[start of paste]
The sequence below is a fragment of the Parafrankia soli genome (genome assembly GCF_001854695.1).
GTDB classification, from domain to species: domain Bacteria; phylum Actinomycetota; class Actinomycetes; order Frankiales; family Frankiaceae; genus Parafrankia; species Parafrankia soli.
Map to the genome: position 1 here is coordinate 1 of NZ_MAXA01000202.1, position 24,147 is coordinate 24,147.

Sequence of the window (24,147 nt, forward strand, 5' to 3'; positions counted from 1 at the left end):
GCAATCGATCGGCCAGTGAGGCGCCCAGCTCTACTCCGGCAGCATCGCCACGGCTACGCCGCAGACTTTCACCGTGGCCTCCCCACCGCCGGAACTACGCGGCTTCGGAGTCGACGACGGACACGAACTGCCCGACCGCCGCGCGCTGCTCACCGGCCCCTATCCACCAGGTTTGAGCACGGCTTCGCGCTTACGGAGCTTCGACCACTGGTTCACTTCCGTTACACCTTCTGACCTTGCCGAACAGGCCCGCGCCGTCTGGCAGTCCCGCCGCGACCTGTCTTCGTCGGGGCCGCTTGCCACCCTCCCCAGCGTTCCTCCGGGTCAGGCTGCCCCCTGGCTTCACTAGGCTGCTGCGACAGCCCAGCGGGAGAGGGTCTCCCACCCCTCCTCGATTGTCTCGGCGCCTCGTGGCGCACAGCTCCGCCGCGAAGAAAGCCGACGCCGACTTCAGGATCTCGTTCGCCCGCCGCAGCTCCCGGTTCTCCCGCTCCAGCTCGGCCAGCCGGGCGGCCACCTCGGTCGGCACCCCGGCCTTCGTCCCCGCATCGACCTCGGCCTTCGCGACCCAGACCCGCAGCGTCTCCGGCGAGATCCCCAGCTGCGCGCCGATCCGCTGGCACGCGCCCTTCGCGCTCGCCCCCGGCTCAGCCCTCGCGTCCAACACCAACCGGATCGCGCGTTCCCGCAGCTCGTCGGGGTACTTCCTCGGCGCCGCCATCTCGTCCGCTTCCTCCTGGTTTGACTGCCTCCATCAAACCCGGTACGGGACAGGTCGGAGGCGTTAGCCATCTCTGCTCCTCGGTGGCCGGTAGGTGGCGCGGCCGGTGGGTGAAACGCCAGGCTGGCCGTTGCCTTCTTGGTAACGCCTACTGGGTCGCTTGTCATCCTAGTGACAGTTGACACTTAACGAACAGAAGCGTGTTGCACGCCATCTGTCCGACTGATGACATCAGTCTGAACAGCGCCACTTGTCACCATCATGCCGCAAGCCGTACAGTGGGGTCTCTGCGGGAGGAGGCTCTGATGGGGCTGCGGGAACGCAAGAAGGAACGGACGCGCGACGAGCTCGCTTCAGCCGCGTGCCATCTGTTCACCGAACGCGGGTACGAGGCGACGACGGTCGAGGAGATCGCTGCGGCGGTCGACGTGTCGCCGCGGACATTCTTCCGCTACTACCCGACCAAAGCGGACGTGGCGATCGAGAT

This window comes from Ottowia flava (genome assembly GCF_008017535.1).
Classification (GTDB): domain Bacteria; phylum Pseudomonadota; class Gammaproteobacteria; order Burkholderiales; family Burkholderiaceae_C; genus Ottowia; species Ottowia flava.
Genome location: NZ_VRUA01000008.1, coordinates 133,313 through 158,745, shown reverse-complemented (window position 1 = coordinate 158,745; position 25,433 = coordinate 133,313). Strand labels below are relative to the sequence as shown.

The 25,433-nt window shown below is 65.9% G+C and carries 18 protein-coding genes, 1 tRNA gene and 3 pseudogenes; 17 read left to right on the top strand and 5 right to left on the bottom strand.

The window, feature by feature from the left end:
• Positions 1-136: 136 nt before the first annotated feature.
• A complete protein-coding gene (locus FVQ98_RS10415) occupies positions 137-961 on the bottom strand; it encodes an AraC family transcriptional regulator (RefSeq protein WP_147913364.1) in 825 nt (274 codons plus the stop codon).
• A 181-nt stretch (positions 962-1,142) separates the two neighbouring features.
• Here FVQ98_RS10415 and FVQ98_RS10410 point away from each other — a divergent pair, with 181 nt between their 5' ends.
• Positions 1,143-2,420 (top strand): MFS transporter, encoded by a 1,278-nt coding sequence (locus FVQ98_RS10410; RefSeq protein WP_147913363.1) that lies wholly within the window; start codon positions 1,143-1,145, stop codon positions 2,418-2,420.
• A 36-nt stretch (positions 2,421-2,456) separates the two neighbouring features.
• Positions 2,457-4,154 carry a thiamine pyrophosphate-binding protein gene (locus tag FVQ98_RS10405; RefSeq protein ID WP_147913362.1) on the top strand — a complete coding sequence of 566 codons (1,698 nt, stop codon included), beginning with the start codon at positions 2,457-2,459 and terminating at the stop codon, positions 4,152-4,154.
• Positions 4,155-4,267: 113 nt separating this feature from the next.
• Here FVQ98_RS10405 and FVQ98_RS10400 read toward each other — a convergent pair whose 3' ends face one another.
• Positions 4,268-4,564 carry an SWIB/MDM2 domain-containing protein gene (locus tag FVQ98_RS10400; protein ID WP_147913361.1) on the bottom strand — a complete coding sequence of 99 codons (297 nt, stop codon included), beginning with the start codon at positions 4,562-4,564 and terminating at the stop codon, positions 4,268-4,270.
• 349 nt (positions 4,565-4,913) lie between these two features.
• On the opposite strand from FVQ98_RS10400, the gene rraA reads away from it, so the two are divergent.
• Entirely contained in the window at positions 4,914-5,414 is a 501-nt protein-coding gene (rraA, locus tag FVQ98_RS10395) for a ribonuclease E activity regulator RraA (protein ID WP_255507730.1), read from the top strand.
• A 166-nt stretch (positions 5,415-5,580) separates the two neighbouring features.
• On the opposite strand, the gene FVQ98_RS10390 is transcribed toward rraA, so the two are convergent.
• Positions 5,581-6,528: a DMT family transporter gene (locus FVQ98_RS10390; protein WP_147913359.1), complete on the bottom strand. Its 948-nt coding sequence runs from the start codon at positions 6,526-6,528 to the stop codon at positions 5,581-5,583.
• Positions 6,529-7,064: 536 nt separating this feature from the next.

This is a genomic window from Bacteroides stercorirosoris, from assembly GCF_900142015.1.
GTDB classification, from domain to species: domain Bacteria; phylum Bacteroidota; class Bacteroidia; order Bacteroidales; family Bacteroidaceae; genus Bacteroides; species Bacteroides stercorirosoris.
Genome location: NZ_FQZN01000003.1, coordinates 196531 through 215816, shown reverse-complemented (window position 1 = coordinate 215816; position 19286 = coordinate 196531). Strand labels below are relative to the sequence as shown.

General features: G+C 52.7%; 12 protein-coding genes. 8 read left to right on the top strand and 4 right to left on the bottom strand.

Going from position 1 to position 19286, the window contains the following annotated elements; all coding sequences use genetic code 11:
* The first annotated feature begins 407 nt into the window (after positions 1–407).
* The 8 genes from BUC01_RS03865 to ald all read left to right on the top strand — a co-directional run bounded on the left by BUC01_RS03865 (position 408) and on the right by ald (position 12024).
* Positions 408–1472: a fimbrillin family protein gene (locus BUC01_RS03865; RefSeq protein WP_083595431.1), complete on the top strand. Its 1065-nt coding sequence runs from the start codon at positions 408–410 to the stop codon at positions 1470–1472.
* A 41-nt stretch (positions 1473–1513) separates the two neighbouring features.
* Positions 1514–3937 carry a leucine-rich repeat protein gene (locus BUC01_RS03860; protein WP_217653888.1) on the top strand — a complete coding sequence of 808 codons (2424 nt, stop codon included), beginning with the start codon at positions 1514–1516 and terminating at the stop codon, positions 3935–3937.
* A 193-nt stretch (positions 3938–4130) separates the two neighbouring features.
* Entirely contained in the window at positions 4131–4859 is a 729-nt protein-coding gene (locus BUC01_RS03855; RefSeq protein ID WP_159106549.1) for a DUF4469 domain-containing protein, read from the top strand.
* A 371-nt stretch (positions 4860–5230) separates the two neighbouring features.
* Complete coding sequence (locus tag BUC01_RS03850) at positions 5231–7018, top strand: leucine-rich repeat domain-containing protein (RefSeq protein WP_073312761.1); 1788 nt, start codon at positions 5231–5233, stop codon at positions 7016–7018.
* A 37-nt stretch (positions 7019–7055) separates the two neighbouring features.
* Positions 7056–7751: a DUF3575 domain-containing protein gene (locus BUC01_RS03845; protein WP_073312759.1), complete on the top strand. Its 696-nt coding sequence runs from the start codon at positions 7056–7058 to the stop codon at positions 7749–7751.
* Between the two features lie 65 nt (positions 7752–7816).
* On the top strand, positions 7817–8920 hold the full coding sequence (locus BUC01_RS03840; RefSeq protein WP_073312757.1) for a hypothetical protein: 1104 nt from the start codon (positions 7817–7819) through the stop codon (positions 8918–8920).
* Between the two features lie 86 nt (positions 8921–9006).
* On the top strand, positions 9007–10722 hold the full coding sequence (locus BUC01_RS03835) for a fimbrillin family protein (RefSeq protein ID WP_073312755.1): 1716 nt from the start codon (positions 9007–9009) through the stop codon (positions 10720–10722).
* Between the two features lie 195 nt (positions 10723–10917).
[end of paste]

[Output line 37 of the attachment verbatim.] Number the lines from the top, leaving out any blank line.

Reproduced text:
* Positions 1514–3937 carry a leucine-rich repeat protein gene (locus BUC01_RS03860; protein WP_217653888.1) on the top strand — a complete coding sequence of 808 codons (2424 nt, stop codon included), beginning with the start codon at positions 1514–1516 and terminating at the stop codon, positions 3935–3937.